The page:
Resolution honors brothers from Kimball, Minnesota and three adults and a child from Blanchard, North Dakota, who died from carbon monoxide poisoning

WASHINGTON, DC – U.S. Senators Amy Klobuchar (D-MN) and John Hoeven (R-ND) have introduced a Senate resolution designating the week of November 5 through 12, 2017 as National Carbon Monoxide Poisoning Awareness Week. The resolution honors the Burt family from Kimball, Minnesota and three adults and a child from Blanchard, North Dakota, who died from carbon monoxide poisoning.

“As the cold winter months approach, raising awareness is the first critical step in preventing carbon monoxide poisoning,” said Klobuchar. “National Carbon Monoxide Poisoning Week will help provide families with the information they need to know and encourage the installation of detectors to safeguard against this dangerous ‘silent killer.’”

“National Carbon Monoxide Poisoning Awareness Week will help to bring greater attention to the dangers of carbon monoxide to prevent tragedies in the future,” said Hoeven. “We hope this resolution raises public awareness and reminds individuals and families to install or check their carbon monoxide detectors, which will help save lives.” 

Klobuchar has been a leader on carbon monoxide awareness and prevention. She introduced the Nicholas and Zachary Burt Memorial Carbon Monoxide Poisoning Prevention Act, named after two young brothers from Kimball, Minnesota, who died from carbon monoxide poisoning in 1996. The legislation would allow the Consumer Product Safety Commission to provide support for public safety education and the installation of safe and reliable carbon monoxide detectors.

The full text of the resolution is available below:

Whereas carbon monoxide is an odorless, colorless gas that is produced whenever any fuel, such as natural gas, pro- pane, gasoline, oil, kerosene, wood, or charcoal, is burned;

Whereas devices that produce carbon monoxide include cars, boats, portable power generators, gasoline engines, stoves, and heating systems, and carbon monoxide produced from these sources can build up in enclosed or semi-enclosed spaces;

Whereas carbon monoxide is often referred to as the ‘‘silent killer’’ because it is colorless, odorless, tasteless, and non- irritating, and ignoring early stages of carbon monoxide poisoning may cause unconsciousness and continual expo- sure to danger;

Whereas according to the Centers for Disease Control and Prevention, each year in the United States, carbon mon- oxide poisoning kills more than 150 individuals and sends approximately 20,000 individuals to emergency rooms;

Whereas when people breathe in carbon monoxide, the poisonous gas enters the bloodstream and prevents adequate intake of oxygen, which can damage tissues and result in death;

Whereas, given their common preexisting medical conditions, individuals older than age 65 are particularly vulnerable to carbon monoxide poisoning;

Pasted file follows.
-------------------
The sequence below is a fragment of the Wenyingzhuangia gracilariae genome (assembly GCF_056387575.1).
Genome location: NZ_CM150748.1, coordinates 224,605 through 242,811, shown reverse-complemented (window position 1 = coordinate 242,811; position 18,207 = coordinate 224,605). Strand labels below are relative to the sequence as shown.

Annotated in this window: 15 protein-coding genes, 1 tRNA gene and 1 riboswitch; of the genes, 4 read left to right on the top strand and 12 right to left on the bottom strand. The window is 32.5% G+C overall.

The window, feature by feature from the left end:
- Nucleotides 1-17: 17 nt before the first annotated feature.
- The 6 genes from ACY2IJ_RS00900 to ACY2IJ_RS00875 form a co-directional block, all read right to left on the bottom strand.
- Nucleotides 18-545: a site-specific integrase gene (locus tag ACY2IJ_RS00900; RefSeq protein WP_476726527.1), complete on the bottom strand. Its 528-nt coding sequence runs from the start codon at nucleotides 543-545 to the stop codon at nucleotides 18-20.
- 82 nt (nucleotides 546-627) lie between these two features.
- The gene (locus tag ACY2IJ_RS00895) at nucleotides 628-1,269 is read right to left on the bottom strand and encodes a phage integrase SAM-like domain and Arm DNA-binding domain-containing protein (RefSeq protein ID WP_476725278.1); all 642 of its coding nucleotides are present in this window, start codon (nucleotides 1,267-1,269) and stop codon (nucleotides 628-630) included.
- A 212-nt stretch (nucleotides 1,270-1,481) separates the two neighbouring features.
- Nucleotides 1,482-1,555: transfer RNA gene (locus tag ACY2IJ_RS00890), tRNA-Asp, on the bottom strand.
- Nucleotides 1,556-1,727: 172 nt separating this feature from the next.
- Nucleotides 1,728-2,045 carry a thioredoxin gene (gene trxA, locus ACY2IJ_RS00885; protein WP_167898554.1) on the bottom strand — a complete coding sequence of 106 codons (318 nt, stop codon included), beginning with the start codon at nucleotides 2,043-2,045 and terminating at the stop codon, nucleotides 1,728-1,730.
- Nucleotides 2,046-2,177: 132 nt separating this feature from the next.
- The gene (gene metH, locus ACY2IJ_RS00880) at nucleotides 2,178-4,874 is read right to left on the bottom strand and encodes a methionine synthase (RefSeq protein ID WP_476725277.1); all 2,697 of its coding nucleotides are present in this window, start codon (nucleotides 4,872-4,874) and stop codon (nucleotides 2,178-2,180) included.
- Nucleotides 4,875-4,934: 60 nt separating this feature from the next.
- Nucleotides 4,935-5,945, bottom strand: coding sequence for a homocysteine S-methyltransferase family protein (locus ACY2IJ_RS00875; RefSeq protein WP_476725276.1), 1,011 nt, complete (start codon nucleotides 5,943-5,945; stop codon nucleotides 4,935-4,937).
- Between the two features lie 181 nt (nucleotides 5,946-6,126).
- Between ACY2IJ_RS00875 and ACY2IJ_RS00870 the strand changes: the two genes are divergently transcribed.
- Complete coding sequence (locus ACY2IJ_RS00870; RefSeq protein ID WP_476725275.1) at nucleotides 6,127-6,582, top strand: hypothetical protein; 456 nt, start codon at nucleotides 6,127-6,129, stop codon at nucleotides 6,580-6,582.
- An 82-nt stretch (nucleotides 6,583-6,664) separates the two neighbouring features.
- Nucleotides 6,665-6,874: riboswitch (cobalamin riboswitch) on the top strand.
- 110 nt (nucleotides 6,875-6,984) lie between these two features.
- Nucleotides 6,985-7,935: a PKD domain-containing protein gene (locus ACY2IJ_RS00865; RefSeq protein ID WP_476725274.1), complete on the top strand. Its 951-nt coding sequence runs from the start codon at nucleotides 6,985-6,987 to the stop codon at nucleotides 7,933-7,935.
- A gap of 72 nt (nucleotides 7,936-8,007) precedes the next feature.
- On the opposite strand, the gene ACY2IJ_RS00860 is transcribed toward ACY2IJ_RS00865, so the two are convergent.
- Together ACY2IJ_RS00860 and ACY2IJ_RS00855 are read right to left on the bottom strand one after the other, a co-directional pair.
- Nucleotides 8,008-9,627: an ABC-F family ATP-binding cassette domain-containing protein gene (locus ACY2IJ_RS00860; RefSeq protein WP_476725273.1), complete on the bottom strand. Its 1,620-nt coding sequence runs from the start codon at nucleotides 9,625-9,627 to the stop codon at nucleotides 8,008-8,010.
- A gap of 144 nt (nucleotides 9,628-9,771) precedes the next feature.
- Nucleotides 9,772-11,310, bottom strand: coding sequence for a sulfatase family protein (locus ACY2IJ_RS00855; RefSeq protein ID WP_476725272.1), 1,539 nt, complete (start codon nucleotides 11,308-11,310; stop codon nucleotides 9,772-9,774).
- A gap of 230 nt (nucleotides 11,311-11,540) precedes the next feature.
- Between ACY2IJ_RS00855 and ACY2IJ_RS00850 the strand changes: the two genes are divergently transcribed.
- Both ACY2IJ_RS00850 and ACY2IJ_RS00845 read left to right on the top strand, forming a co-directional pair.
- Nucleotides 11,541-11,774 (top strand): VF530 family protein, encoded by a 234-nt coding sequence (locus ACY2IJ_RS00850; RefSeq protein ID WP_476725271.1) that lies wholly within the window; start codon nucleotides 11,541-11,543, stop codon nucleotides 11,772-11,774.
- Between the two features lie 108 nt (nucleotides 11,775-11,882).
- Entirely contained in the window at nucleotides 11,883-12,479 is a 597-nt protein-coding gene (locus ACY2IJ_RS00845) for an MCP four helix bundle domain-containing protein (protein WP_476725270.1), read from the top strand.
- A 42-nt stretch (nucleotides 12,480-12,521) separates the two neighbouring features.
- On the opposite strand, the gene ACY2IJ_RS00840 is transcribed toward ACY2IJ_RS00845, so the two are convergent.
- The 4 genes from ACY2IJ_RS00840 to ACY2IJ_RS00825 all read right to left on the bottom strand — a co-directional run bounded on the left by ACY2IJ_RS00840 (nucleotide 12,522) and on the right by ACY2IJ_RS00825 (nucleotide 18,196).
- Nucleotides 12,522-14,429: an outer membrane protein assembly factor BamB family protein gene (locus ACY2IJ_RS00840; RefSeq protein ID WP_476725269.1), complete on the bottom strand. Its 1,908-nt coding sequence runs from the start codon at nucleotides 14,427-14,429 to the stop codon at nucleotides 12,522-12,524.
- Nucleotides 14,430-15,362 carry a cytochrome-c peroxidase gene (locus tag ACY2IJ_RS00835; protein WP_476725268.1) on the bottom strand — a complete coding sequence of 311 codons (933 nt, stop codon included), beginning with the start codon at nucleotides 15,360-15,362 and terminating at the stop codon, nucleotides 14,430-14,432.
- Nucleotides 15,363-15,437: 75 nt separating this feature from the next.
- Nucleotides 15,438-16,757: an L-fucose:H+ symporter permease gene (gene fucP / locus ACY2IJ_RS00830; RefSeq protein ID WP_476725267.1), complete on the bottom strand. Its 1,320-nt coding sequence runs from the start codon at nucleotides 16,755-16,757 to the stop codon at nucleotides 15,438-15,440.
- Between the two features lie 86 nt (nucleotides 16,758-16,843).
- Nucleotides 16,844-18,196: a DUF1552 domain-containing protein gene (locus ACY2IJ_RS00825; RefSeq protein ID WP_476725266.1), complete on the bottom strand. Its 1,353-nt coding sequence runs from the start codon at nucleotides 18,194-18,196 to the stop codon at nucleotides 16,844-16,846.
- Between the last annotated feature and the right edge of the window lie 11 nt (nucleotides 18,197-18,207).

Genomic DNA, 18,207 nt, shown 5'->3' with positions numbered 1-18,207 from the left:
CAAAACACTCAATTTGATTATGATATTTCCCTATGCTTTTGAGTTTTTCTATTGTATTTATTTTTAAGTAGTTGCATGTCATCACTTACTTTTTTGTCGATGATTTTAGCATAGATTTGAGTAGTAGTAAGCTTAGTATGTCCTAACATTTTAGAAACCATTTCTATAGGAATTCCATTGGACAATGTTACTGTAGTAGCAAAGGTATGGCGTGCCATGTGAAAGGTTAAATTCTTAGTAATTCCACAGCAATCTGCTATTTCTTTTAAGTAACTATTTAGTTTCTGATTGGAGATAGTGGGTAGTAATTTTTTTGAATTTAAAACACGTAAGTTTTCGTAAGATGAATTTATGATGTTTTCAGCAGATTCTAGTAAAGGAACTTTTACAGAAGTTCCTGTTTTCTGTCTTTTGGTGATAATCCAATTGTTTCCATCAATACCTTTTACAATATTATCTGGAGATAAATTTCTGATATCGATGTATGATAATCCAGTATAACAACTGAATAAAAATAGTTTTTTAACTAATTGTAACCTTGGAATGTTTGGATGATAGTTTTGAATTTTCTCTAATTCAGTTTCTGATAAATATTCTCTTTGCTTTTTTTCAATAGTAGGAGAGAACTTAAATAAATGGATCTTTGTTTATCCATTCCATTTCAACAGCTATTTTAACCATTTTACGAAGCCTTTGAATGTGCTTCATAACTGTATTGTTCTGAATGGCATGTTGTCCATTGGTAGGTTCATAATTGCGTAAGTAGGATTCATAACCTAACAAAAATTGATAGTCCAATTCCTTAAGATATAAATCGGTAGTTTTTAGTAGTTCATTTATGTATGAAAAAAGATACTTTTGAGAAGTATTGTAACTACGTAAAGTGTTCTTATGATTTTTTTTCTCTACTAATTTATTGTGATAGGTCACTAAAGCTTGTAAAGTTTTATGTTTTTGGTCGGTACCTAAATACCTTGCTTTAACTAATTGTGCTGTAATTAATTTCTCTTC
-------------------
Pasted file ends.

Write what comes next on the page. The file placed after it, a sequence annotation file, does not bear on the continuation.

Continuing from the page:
Whereas for most individuals who suffer from carbon mon- oxide poisoning, the early signs of exposure to low concentrations of carbon monoxide include mild headaches and breathlessness upon moderate exercise;

Whereas sustained or increased exposure to carbon monoxide can lead to flu-like symptoms, including severe head- aches, dizziness, tiredness, nausea, confusion, irritability, and impaired judgment, memory, and coordination;

Whereas breathing in low concentrations of carbon monoxide can cause long-term health damage, even after exposure to the gas ends;

Whereas most cases of carbon monoxide exposure occur during the colder months of December, January, and February, when oil and gas heaters are more heavily in use;

Whereas on January 5, 1996, the Burt family of Kimball, Minnesota, was poisoned by carbon monoxide from a mal- functioning furnace in the home of the Burt family, resulting in—

(1)   the deaths of 15-month-old Zachary Todd Burt and 4-year-old Nicholas Todd Burt; and

(2)   the hospitalization of Ryan Todd Burt;

Whereas Cheryl Burt, the mother of Zachary, Nicholas, and Ryan Burt, has worked to educate the public about the dangers of carbon monoxide poisoning, including by testifying in December 2009 before the Committee on Commerce, Science, and Transportation of the Senate;

Whereas according to the North Dakota Department of Health, among residents over the age of 65, carbon monoxide poisoning was the leading substance-related cause of death in North Dakota from 2009 to 2014;

Whereas the North Dakota Department of Health found that, in 2010, carbon monoxide poisoning was the second-leading cause of unintentional poisoning death among adults ages 30 through 49;

Whereas on June 7, 2015, 3 adults and 1 child in Blanchard, North Dakota, tragically passed away from carbon mon- oxide poisoning as the result of a carbon monoxide leak caused by an improperly vented water heater; and

Whereas increasing awareness about the dangers of carbon monoxide can help prevent poisoning and save lives: Now, therefore, be it

Resolved, That the Senate designates the week of November 5 through 12, 2017, as ‘‘National Carbon Monoxide Poisoning Awareness Week’’.